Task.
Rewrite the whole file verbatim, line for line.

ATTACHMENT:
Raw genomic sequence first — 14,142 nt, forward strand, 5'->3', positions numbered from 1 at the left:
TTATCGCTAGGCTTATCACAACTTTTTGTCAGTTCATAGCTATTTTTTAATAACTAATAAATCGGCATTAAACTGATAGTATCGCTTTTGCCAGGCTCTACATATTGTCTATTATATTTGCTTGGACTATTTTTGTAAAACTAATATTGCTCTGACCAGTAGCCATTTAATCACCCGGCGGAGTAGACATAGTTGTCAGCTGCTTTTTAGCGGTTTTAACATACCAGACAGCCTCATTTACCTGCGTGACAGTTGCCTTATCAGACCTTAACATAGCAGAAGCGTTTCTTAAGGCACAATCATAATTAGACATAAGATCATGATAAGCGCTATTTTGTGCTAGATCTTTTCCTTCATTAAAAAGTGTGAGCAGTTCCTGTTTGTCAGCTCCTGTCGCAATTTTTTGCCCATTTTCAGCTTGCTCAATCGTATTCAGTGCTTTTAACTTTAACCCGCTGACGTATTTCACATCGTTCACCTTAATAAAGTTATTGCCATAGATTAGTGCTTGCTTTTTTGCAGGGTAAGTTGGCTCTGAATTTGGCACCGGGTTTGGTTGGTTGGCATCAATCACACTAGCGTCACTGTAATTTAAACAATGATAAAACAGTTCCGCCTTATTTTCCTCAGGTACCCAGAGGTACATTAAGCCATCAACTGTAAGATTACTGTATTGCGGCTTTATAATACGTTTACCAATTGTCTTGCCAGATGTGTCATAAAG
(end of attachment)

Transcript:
Raw genomic sequence first — 14,142 nt, forward strand, 5'->3', positions numbered from 1 at the left:
TTATCGCTAGGCTTATCACAACTTTTTGTCAGTTCATAGCTATTTTTTAATAACTAATAAATCGGCATTAAACTGATAGTATCGCTTTTGCCAGGCTCTACATATTGTCTATTATATTTGCTTGGACTATTTTTGTAAAACTAATATTGCTCTGACCAGTAGCCATTTAATCACCCGGCGGAGTAGACATAGTTGTCAGCTGCTTTTTAGCGGTTTTAACATACCAGACAGCCTCATTTACCTGCGTGACAGTTGCCTTATCAGACCTTAACATAGCAGAAGCGTTTCTTAAGGCACAATCATAATTAGACATAAGATCATGATAAGCGCTATTTTGTGCTAGATCTTTTCCTTCATTAAAAAGTGTGAGCAGTTCCTGTTTGTCAGCTCCTGTCGCAATTTTTTGCCCATTTTCAGCTTGCTCAATCGTATTCAGTGCTTTTAACTTTAACCCGCTGACGTATTTCACATCGTTCACCTTAATAAAGTTATTGCCATAGATTAGTGCTTGCTTTTTTGCAGGGTAAGTTGGCTCTGAATTTGGCACCGGGTTTGGTTGGTTGGCATCAATCACACTAGCGTCACTGTAATTTAAACAATGATAAAACAGTTCCGCCTTATTTTCCTCAGGTACCCAGAGGTACATTAAGCCATCAACTGTAAGATTACTGTATTGCGGCTTTATAATACGTTTACCAATTGTCTTGCCAGATGTGTCATAAAG